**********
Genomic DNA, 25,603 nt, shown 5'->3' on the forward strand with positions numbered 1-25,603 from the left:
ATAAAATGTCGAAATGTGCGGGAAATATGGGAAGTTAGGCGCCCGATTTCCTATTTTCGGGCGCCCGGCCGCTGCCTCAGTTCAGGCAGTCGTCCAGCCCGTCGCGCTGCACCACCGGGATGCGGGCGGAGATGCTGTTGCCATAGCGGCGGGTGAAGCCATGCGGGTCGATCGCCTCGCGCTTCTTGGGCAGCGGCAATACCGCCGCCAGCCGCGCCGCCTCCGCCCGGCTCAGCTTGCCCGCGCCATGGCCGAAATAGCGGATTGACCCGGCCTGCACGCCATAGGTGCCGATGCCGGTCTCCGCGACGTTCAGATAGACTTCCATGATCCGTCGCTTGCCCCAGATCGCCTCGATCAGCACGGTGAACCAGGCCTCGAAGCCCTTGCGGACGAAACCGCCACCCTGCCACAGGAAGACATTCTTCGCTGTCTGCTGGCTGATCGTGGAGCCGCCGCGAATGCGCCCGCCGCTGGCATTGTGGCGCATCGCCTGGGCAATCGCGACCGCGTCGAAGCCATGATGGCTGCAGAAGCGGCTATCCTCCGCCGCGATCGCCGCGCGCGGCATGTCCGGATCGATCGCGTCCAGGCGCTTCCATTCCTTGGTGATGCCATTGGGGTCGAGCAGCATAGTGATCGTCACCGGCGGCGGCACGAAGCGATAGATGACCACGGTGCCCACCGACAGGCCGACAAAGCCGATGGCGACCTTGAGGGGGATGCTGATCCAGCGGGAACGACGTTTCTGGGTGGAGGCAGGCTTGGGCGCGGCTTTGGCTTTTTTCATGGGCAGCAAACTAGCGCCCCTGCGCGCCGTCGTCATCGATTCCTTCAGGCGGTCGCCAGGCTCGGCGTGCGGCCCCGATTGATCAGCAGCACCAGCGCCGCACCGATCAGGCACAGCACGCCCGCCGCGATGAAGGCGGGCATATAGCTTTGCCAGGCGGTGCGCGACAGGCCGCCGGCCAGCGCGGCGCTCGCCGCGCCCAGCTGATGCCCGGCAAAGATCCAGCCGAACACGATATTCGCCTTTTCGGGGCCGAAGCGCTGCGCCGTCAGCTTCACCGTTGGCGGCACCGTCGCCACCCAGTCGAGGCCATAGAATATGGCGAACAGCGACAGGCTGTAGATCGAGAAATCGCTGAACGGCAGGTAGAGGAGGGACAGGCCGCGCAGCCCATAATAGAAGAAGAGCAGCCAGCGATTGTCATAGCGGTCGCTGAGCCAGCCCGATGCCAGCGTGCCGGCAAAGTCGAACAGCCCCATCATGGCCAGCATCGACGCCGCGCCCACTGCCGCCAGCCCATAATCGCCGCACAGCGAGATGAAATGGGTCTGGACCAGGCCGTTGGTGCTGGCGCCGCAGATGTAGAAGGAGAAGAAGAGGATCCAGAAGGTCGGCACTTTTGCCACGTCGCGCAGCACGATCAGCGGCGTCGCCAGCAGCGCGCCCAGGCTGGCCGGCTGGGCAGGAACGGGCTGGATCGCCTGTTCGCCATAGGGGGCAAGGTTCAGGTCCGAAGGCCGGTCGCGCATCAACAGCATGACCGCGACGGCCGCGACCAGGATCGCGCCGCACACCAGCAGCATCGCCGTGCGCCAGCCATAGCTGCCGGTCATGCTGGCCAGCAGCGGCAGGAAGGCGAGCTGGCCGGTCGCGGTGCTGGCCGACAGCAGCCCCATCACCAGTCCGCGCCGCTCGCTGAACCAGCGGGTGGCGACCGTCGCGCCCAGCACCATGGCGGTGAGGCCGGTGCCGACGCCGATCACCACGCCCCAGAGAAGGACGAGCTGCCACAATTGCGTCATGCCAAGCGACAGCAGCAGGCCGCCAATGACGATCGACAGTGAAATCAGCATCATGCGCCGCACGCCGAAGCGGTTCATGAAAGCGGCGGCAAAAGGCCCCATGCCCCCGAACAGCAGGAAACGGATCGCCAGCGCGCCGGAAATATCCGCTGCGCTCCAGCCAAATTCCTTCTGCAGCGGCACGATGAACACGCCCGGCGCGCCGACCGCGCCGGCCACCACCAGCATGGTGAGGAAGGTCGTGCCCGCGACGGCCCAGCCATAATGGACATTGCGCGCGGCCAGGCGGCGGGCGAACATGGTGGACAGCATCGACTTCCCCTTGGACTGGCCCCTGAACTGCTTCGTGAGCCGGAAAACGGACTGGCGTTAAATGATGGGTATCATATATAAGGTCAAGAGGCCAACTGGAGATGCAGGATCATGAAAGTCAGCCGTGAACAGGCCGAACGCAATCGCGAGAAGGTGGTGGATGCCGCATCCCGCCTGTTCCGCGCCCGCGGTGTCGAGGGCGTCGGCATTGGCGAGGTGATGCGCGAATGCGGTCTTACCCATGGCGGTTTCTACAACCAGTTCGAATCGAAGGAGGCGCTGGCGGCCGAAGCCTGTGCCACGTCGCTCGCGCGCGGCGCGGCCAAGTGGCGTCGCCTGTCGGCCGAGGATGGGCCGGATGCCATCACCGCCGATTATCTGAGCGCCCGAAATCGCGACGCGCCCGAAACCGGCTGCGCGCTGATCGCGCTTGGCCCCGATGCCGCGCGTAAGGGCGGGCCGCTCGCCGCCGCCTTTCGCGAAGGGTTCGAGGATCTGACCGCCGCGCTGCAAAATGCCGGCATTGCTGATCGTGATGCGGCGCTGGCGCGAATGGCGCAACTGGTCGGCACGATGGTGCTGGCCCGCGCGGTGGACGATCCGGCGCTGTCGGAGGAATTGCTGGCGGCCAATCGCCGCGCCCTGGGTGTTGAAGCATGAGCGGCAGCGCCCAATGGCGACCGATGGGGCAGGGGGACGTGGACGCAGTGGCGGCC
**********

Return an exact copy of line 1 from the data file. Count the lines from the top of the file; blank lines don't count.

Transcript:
Genomic DNA, 25,603 nt, shown 5'->3' on the forward strand with positions numbered 1-25,603 from the left: